To my horror, and ‘horror’ is no exaggeration, I see that what she is killing is fresh and green. It’s a long, leafy frond from the smallest of the remaining pines, and, at her jiggling feet are two more green, springy fronds.

She has bitten off the top half of the little tree.

Isis, of course, has no idea of what she has done, but I am mortified. I must seek out one of the lovely gardeners and confess, then I will replace the sapling.

I don’t spot anyone today. I’ll see if I can find someone after the weekend.


Wet, wet, wet.

All week.

What fun. Or not. On this, Isis and I disagree.

Today, as on every other day this week, my wellington booted feet suck their way noisily over the grass to my soggy vantage point on a fallen tree trunk. From here I watch Isis happily running up and down the track she has created along the wooded area which separates the two adjacent meadows opposite the car park.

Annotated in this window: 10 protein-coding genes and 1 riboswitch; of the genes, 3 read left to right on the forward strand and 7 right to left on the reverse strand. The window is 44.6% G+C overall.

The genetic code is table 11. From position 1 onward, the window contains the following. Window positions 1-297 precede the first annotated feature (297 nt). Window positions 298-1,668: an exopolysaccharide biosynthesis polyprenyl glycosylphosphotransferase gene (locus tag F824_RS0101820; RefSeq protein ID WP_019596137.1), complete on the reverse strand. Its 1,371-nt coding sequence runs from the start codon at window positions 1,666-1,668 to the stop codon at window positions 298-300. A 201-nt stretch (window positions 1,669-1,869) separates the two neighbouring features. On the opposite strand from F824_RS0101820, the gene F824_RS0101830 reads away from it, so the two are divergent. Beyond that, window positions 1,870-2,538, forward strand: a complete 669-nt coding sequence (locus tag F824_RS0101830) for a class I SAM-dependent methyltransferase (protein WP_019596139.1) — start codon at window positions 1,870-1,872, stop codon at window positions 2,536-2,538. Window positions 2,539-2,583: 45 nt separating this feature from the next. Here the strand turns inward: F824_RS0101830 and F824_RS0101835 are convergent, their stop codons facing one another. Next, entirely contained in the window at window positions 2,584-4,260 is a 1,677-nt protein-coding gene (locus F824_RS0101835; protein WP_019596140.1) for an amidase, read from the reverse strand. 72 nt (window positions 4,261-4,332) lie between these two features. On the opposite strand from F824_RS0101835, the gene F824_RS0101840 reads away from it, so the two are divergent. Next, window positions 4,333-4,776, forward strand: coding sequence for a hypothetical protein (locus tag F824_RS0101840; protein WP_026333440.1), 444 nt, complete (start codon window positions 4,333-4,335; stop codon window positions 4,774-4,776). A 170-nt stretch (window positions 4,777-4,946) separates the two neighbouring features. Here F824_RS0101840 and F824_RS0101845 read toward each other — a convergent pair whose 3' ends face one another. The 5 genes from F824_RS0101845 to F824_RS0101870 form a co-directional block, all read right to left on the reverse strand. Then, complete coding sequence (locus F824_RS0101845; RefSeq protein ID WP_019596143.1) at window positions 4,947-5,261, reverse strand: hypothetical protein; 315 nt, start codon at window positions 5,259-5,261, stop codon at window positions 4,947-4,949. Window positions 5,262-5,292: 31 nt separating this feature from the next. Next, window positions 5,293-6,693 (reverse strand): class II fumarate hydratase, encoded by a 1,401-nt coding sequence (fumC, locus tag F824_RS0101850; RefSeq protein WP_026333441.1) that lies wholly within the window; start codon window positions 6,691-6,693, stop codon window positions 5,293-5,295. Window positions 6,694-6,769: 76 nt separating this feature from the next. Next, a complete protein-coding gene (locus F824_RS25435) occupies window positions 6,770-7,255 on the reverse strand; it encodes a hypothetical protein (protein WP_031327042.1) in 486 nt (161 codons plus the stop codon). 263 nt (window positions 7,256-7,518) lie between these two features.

Ahhh, she’s so enjoying herself. How lovely. I smile at her indulgently, and float off into my own head space.

When I come to and walk towards her, I see that her well trodden path is now a channel of deep mud, and she looks like a dog whose lower half has been dipped in chocolate.


How could I be so stupid? I noticed a few days ago that her track was getting a bit squishy. I should have checked it before I released her.

It is, of course, the one day I have arranged to meet someone straight after our walk. Can’t be helped: Hairy One’s filthy, and it was only a few days ago that I cleaned the inside of the car ready for the MOT.

Fussy? Not at all. I think it was when I caught sight of two small plants growing on the floor in the rear, that I realised how disgusting the interior was.

I was surprised by the plants, but I guess grass seeds plus mud plus wet dog equals a fertile site.